Whenever I visit yarn shops, I always ask the staff about their personal favorites. When the folks at San Francisco’s Atelier Yarns and Little Rock’s Handworks Gallery both raved about this yarn, I knew I had to review it. (Both stores are, alas, long gone.)
A smooth yet lofty Italian Merino, Aurora 8 disproves wool’s reputation as a scratchy material. It is incredibly soft, with a buoyancy and elasticity that make it a pleasure to work with.
Anyone who’s read these reviews for a while knows I have problems with multiple-ply yarns. Usually the strands come unspun, causing repeated snags and irregular stitches. If I look away for even a moment, all is lost.
Aurora 8—made up of eight two-ply strands spun in a tight, almost perpendicular twist—didn’t snag at all. Only a few times did the strands come un-spun at the ends of rows. This is a common trouble area since you’re usually reversing the twist of your stitch from knit to purl, adding twist (or lack thereof) to your yarn.
Aurora 8 has the thick elasticity of yeasted bread dough, yet it is surprisingly lightweight. My stitches appeared beautifully even, consistent, and well-defined. I quickly gathered steam and was able to knit by touch alone without any problems.
Blocking / Washing
Aurora 8 is transformed with just one wash. My swatches relaxed and softened considerably, and the surface texture took on a pleasant peach-like fuzz.
Stitches lost a small bit of their surface definition but formed a cohesive, nicely draping fabric in the process. The swatches didn’t lose any elasticity.
Merino wants to felt. I put Aurora 8 through the “oops” test by dropping one swatch in the washing machine with a load of laundry. Much to my surprise, the swatch came out a bit misshapen but otherwise in good condition. It even survived a brief stint in the dryer without felting, although I’d never recommend such treatment for this yarn.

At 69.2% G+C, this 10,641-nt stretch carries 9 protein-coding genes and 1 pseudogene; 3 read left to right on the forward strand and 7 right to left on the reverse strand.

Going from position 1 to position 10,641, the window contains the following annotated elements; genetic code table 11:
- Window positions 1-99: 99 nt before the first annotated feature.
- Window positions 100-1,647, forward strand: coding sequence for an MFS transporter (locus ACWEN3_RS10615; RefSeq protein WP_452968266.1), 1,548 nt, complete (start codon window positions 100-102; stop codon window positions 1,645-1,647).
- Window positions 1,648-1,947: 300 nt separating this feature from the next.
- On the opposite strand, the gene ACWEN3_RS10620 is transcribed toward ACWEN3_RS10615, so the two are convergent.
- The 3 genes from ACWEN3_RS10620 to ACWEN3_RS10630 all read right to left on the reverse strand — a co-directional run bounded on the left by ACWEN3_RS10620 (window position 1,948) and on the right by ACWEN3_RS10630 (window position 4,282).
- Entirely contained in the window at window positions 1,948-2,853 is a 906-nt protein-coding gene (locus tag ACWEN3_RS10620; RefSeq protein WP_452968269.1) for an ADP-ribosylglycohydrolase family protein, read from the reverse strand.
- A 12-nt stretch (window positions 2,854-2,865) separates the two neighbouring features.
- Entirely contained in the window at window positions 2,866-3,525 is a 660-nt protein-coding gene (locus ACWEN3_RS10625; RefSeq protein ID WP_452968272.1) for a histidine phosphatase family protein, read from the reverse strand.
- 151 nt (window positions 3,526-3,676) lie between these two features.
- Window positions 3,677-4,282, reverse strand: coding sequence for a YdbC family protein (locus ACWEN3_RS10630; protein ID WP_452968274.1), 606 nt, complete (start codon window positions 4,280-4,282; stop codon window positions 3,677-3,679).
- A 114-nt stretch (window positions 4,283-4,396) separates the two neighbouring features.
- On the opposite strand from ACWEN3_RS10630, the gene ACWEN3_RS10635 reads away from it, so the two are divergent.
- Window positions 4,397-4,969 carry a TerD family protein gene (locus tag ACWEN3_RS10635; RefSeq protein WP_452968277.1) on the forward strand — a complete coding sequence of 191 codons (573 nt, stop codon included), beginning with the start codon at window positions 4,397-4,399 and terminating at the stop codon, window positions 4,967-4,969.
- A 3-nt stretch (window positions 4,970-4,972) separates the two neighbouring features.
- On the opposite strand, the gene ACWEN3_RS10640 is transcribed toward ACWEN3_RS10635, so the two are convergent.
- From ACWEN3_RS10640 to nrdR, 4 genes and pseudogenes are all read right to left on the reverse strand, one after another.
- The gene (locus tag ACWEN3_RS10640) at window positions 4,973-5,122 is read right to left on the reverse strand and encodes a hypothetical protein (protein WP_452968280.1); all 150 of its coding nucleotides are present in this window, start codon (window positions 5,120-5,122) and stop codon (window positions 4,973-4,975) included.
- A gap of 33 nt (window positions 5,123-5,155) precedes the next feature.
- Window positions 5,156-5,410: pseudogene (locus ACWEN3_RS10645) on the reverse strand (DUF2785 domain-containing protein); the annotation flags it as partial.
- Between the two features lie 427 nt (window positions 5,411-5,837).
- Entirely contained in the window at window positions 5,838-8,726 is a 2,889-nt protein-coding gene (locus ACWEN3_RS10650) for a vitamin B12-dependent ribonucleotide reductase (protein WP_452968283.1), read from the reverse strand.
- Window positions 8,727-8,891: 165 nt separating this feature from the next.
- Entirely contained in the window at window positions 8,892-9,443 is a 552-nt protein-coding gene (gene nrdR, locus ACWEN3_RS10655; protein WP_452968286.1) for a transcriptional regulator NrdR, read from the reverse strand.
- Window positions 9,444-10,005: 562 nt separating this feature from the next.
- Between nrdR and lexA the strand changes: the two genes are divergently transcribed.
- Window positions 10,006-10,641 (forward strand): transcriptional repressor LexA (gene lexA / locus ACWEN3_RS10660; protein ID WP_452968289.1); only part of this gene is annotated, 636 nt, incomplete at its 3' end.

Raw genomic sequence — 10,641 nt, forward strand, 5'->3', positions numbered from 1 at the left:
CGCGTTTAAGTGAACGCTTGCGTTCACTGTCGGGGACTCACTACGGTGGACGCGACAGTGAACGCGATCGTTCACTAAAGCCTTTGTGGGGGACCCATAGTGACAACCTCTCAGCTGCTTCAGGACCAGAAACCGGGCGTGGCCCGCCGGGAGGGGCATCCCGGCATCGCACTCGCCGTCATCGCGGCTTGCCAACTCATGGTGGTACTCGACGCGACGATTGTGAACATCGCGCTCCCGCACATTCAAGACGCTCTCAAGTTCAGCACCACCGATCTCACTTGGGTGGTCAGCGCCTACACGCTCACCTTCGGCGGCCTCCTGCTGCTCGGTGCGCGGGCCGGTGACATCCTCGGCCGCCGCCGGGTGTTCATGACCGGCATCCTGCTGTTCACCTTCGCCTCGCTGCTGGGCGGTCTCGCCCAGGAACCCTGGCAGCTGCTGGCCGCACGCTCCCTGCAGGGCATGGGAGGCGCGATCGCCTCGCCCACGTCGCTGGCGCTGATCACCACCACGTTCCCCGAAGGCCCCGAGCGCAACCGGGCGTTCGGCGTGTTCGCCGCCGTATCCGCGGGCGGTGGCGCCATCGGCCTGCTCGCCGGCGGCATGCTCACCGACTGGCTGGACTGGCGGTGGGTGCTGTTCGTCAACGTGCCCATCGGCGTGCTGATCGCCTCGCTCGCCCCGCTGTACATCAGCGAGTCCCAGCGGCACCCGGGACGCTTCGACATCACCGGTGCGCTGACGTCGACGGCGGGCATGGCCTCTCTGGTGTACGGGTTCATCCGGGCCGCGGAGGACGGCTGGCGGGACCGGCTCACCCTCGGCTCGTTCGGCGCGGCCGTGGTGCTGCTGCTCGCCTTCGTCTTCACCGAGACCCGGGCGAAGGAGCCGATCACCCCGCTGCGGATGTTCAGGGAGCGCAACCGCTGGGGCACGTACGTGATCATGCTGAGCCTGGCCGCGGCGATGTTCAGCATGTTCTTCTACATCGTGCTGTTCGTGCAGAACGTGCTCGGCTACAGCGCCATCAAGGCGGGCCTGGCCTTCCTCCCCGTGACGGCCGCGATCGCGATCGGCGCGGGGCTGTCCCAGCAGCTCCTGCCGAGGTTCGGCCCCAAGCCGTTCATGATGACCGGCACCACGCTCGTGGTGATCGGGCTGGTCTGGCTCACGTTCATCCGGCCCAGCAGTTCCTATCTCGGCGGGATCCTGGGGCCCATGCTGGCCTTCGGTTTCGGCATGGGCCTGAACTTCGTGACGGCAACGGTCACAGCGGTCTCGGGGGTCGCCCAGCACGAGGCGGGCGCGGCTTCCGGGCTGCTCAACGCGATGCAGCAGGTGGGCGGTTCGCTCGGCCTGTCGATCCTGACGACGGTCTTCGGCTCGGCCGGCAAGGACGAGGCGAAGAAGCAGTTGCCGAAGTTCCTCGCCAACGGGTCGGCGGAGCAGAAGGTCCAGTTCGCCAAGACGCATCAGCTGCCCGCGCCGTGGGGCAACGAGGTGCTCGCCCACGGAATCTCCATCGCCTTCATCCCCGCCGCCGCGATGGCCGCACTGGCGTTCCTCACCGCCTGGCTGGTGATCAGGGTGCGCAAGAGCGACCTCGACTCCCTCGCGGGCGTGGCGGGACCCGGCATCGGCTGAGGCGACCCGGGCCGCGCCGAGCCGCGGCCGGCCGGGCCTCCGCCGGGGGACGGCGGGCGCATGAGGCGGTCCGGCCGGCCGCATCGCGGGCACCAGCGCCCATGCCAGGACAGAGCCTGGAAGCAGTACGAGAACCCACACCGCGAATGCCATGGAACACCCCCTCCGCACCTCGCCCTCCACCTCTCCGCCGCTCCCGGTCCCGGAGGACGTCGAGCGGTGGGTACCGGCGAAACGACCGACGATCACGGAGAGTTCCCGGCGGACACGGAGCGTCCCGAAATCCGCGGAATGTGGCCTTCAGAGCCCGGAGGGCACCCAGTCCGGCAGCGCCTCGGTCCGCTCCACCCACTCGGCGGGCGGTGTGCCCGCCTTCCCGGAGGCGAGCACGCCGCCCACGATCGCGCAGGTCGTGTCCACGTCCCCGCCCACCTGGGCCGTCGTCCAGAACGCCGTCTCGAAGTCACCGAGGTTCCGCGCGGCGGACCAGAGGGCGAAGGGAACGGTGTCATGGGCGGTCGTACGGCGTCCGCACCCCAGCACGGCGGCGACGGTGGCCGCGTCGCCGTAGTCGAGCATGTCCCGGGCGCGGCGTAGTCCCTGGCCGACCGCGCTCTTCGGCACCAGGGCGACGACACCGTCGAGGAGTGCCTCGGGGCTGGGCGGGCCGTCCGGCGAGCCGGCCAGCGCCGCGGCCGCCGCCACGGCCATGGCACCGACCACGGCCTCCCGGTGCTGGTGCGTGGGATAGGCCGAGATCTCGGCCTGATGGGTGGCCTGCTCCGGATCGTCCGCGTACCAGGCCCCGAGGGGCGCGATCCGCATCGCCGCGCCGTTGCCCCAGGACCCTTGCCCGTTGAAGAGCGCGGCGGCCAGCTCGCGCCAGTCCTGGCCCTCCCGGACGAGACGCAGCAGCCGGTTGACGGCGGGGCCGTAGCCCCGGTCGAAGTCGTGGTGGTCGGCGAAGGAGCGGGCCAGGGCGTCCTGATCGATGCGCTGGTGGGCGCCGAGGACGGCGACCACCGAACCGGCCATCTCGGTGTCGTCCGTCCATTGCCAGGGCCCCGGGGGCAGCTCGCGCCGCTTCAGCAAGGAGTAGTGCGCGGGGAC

Lesson learned: Aurora 8 is a safe yarn to use for gifts where the recipient may forget and drop them in the washing machine by mistake.
You can’t have everything. Although Merino is exquisitely soft, it won’t wear as well as many of its scratchier cousins. The fiber’s short staple length results in more rapid pilling, regardless of the quality of the Merino used.
Aurora 8 withstood an average amount of wear before beginning to pill. It didn’t lose its elasticity and the overall fabric remained thick and strong, but I’d still recommend investing in a sweater shaver to keep your Aurora 8 garment looking good.
As I write these reviews, I keep a small list of yarns I want to use for my own projects. Aurora 8 joins Mostly Merino (now gone) as my all-time merino favorite.
It’s marvelous to hold and knits up at a quick pace. Its high stitch definition would support any textured garment beautifully. Did I mention it comes in 95 colors?
The yarn’s loftiness doesn’t come with the usual oppressive weight, making it ideal for people in warmer climates. Its softness, no-scratch nature, and ability to survive machine washing without total destruction also make it ideal for special baby items.